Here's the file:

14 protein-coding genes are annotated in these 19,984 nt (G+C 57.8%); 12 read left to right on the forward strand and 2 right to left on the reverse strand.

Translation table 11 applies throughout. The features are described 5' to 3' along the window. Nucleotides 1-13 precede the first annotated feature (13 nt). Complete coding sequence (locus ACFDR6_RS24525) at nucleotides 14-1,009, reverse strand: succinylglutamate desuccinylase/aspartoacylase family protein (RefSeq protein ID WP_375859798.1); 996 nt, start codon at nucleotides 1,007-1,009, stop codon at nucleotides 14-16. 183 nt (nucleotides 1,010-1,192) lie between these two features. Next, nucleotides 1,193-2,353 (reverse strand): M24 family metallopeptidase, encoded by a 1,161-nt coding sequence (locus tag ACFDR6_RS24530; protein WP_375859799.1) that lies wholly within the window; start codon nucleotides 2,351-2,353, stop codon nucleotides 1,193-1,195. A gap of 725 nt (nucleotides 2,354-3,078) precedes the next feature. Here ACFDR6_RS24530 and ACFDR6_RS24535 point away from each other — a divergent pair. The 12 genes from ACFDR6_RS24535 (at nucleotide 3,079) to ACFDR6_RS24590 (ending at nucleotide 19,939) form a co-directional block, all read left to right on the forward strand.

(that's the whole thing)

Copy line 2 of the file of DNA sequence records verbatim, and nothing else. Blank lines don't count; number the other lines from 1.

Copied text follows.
Translation table 11 applies throughout. The features are described 5' to 3' along the window. Nucleotides 1-13 precede the first annotated feature (13 nt). Complete coding sequence (locus ACFDR6_RS24525) at nucleotides 14-1,009, reverse strand: succinylglutamate desuccinylase/aspartoacylase family protein (RefSeq protein ID WP_375859798.1); 996 nt, start codon at nucleotides 1,007-1,009, stop codon at nucleotides 14-16. 183 nt (nucleotides 1,010-1,192) lie between these two features. Next, nucleotides 1,193-2,353 (reverse strand): M24 family metallopeptidase, encoded by a 1,161-nt coding sequence (locus tag ACFDR6_RS24530; protein WP_375859799.1) that lies wholly within the window; start codon nucleotides 2,351-2,353, stop codon nucleotides 1,193-1,195. A gap of 725 nt (nucleotides 2,354-3,078) precedes the next feature. Here ACFDR6_RS24530 and ACFDR6_RS24535 point away from each other — a divergent pair. The 12 genes from ACFDR6_RS24535 (at nucleotide 3,079) to ACFDR6_RS24590 (ending at nucleotide 19,939) form a co-directional block, all read left to right on the forward strand.